“Here. I made you a mix tape.”
Wow. What would I put on a mix tape for a new friend – this is an important question. Making a mix tape has never been a joke; it’s a serious business. It not only comments on you, but it also communicates some assumptions to the person to whom you’re giving the tape.
First, what length tape will you give them? 30 minutes a side? 45 minutes a side? I think there were even some tapes that were an hour on each side. Then, you need the right equipment. You can’t record off the radio onto a mix tape. No. The whole point of a mix tape is that the person have the whole song, unadulterated by radio personality bla-di-blah. So you have to take it directly off the CD or another cassette (that doesn’t have radio crap on it.) If you don’t have a clean version, don’t add it.
Here’s what I’d put:
Song 2 by Blur is always good to start a tape. “Woo-hoo!” Upbeat, a little silly. Who can hear that song and be in a bad mood?
Mercedes Benz – Janis Joplin – This one is also a lot of fun. I normally wouldn’t put something folky/bluesey like Janis Joplin after Blur and before ZZ Top, but I think the *fun* characteristic fits them together.
Cheap sunglasses – ZZ Top – Also silly, but still respectable while more rock n’ rollish. Good to blare out the windows on a summer day. With some cheap sunglasses.
Ramble On – Led Zeppelin – Shows you have a solid leg in the rock pool, and chances are good that, even if they don’t like rock and roll, they like this song and will keep listening. Nothing is worse than having to fast forward through a song on a mix tape. Also, it’s half the length of Stairway, so even if they do have to fast forward, you have time to save it. (Although, according to Cohiba, if your friend doesn’t like Zeppelin, they don’t deserve to be your friend. Better to test the waters early.)
Anything by U2 – still respectable, but also good quality. It also shows more range.
Until the Morning – Thievery Corporation. This one might be weird to your new friend, but this is a good place to put it. At this point in the tape, I have a strong foundation, I think they’re bought in, we’ve developed some trust, and now I can share with them something they might think is weird. Not too much, (I don’t want to scare them) but I want to see what they think. They might like it, too.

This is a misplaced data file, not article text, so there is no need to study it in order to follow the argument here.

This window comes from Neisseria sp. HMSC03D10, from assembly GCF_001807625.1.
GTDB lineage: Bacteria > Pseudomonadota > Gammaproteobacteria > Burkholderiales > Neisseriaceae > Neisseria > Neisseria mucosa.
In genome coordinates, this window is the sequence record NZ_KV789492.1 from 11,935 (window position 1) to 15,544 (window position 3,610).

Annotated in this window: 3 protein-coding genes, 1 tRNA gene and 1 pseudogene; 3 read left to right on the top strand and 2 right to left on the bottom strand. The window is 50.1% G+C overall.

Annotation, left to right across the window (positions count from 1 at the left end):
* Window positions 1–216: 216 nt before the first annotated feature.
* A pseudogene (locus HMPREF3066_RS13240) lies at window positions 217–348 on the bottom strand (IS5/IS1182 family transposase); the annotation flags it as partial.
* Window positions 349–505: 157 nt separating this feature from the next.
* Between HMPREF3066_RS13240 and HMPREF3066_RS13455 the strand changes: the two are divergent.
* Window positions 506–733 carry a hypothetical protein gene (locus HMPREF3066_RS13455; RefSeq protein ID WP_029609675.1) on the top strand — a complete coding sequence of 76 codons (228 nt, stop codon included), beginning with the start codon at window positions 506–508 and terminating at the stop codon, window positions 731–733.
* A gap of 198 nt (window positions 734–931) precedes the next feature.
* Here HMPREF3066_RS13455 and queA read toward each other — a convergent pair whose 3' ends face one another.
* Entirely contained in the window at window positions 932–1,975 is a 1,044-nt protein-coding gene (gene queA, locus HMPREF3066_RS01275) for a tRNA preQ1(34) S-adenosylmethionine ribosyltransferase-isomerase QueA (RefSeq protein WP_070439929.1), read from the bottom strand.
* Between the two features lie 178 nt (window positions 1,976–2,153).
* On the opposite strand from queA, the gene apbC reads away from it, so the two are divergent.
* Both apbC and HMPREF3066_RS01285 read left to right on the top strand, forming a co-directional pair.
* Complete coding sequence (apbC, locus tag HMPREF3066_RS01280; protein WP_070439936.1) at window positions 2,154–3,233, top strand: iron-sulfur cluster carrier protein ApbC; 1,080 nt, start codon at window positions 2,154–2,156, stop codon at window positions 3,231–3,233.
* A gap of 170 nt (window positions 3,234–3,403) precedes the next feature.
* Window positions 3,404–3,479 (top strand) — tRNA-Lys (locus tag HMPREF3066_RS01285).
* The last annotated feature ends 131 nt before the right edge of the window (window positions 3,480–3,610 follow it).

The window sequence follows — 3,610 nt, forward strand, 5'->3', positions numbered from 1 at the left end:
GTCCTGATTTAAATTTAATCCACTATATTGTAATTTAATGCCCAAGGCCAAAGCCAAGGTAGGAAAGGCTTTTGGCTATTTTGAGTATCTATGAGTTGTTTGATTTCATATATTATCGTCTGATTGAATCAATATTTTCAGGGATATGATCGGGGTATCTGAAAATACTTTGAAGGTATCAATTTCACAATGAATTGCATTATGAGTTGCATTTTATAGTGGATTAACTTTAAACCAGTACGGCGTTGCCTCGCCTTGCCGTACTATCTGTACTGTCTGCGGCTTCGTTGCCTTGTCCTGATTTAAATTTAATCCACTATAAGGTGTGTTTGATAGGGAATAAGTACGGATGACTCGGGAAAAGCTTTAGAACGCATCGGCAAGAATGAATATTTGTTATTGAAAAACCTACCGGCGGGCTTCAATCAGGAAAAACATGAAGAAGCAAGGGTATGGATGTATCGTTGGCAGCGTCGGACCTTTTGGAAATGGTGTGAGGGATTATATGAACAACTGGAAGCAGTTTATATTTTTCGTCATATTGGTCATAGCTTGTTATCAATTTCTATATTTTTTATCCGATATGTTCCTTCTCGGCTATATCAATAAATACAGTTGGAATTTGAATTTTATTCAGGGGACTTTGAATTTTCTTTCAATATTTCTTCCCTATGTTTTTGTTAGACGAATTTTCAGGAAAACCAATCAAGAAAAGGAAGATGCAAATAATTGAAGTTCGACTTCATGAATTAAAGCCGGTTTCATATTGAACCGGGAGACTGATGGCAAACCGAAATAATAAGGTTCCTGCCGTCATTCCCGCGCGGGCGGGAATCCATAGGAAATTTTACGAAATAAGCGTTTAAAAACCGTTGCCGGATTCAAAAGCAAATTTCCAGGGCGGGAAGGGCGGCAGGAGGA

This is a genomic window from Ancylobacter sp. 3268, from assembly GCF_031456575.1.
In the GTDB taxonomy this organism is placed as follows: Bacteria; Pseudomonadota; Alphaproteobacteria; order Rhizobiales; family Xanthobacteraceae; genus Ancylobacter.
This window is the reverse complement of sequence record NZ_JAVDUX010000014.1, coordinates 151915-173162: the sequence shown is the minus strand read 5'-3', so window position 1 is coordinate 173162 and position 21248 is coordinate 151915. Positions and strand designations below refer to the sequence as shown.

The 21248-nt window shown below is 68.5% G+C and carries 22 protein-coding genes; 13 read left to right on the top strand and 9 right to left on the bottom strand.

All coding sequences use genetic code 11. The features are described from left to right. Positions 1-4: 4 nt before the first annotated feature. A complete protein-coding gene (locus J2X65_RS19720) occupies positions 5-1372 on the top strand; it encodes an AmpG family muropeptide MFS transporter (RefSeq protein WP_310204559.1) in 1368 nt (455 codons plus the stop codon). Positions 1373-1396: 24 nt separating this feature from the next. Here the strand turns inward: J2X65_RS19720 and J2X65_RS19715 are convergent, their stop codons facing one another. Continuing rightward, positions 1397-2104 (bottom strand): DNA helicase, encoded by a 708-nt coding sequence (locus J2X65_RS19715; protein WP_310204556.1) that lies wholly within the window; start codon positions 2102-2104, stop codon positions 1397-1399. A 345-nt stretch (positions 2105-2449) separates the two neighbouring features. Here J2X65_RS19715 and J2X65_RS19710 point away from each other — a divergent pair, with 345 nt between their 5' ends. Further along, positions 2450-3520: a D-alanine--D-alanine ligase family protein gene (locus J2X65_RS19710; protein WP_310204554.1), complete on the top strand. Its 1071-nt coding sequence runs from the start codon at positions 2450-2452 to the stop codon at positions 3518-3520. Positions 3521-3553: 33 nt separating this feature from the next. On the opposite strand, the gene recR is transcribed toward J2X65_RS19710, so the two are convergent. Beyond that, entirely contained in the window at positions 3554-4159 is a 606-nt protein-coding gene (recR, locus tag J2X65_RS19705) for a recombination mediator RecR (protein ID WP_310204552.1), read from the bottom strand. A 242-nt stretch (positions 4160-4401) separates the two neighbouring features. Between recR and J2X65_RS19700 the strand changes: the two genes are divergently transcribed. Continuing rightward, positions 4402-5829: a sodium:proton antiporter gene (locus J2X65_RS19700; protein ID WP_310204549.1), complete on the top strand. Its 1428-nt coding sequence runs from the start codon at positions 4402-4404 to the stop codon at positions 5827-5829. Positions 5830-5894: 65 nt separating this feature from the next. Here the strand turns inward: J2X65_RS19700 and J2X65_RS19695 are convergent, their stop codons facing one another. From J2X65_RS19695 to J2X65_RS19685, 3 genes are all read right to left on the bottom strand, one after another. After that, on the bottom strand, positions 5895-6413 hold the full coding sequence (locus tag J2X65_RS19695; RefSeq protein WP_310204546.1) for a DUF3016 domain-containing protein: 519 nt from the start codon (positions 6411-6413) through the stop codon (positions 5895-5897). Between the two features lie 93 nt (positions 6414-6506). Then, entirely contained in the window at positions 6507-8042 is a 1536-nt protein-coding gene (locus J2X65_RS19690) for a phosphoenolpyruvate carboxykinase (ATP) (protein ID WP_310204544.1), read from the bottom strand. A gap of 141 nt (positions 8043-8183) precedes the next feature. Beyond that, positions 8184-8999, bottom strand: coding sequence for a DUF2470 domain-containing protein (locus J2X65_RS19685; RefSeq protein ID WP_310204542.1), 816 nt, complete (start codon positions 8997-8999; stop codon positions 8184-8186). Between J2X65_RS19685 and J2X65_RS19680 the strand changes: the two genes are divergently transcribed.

Bangarang – Skrillix – This one is less mainstream, but it’s a good jam. And if they don’t like it, they can just forward to the end. if they’re my age, they remember the reference to this word.
Side B – Halfway there. Make this side good, too.
Babel – Mumford and Sons – While this is upbeat, it’s getting more folkish.
Sheets – Damien Juardo – Full on indie rock here, a great song while still obscure. They probably don’t know this song, but they need to.
Heart of Gold – Neil Young – still folky, still cool. You’re just looking for good people, man. Just trying to live life. It’s good, man.
Where is My Mind – Pixies. I got to know this song on the walls of my local climbing gym, and I can’t hear it without smelling the chalk and feeling the harness around my legs. This one is fun, and it transitions out of folk, getting the listener ready for something else.
Return Home – Seoan (Eli Kazah) – Again, testing the electronica waters while still winding down a successful mix-tape.
Ishtar – Seoan (Sao Vincente) – This is a fantastic final song, a wind-down song if there ever was one.
One final important question: should you talk on your mix tape? I have always been emphatically anti-mix-tape-talking. No cute little intro or outro to the tape, and definitely no comments during the song. It’s never as cute as you think it is or how funny I know I am ;), it interrupts the flow of “just music.” Also, part of the point of a mix tape is to allow someone to own a cool song. They can go on and pretend they fully own this cool song; they’re just that cool. By talking on it, I prove the falsehood of that fantasy. I don’t let them live the fantasy. I want to be considerate of my new friend.
However, that doesn’t mean you can’t draw on the tape. In fact, putting little colorings and drawings on the cassette case make it more valuable. I like to put on a wee comic. Even if it isn’t very good, it’s original and will make my friend smile years from now.
3 thoughts on “Cool Songs for Cool Kids”
Reblogged this on Creo Somnium and commented:
One of the more fundamental avenues of creativity, more basic than the doodle, is the mixed tape. Last October (2013) I responded to a prompt about what songs I would put on a mixed tape.
Over a year later, I find that this is still a pretty good tape: my tastes haven’t changed too much, though I would put something Scottish on there now.
What do you think? Did you ever make mixed tapes? What did you like to put on there?